In the early days, I would say yes, definitely be prepared and willing to make a financial loss for the sake of getting things off the ground, building your portfolio, learning your systems and processes, getting some testimonials etc.
However, just because you’re not making money from a specific project, or from doing some work for a friend/contact, it doesn’t mean you need to get nothing directly out of the deal. In fact you can get quite a lot…
When NOT to do unpaid work
Some people may ask you about an unpaid ‘trial’ or similar, so that they can ‘assess the quality of your work’. Don’t do it. Instead, have a website and/or portfolio of example work, have testimonials, and so on, that you can share with them.
Never let people or companies take advantage of you by promising you future work, or referrals or whatever! Stick to your guns. It’s better to lose the potential client than risk wasting your valuable time and energy if nothing comes of it.
Make it official – and worth your while
When providing your skills and time for someone, you should always ask for some value in return. It should be a specific exchange of value, and the agreement should be in writing (and signed if possible…which can be done with an online digital signing service if meeting in person isn’t possible).
A very simple ‘agreement’ document is enough, outlining the terms of the exchange between you.
If the arrangement is between you and a friend or family member, you can keep it less formal of course – maybe in an email – but still make it clear that you expect something in return (for the sake of your business).
An agreement document can include, for example:
- What exactly you will create or do for the them, and the cash value of this, which you are waiving.
- The understanding that they will permit you to use any material created for the project as you see fit. Example: for your own marketing, case studies, and so on.
- That you will be able to supply their direct phone number as a reference for future prospective clients.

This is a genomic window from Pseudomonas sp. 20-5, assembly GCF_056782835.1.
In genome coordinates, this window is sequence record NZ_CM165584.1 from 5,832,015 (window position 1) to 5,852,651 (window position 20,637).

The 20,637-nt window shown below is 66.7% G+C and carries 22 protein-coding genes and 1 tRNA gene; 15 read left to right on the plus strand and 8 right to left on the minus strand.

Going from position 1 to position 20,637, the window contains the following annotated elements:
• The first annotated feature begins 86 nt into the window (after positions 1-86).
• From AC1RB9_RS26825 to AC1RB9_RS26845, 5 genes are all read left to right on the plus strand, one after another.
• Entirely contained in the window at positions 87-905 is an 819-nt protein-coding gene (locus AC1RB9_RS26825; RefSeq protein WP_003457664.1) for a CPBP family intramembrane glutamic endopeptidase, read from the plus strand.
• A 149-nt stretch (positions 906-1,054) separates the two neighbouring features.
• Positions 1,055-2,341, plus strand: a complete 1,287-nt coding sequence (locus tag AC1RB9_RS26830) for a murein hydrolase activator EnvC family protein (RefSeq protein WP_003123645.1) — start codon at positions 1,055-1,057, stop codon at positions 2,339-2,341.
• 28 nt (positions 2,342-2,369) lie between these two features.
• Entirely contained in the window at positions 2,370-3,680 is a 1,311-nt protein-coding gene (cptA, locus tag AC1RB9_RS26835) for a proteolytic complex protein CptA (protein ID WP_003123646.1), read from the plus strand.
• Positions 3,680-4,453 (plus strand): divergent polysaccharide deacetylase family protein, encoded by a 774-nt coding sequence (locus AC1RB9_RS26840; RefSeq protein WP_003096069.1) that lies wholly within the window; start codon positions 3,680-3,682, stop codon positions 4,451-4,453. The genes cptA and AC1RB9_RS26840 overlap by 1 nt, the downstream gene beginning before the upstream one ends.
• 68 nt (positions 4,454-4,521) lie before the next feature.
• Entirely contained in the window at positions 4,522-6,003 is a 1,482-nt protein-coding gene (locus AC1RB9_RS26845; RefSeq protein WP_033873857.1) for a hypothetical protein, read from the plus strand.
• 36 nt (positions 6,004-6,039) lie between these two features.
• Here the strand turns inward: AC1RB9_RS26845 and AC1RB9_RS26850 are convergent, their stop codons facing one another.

- That they will provide at least one Testimonial, Review or similar, such as a LinkedIn Recommendation.
- That they will share news of the work you do for them with their network – including a link to your website, or social profile.
- That they will personally recommend and introduce you to at least one potential client.
- That this one-time pro bono project will be considered complete when it is delivered, and any further revisions or maintenance will be available at a specified cost.
- The option to forgo this arrangement and instead, pay the amount in the first bullet point above for your service.
Of course, there is the risk that they might agree to this and not keep to their end of the deal… But either way, the steps above will provide you with more security and less risk of wasting your time and energy than there would have been otherwise.
Why Settle for Your Current Freelancing Income Level When There Are Simple and Effective Ways to Increase It?
This free guide will inspire you with lots of practical methods for generating additional income from your existing freelance business. Presented in a concise, quickly digestible, and easy to refer back to format.
The quality suggestions in the guide cover various areas of your business, with methods pertaining to your fees, your services, different strategies, business practices and more…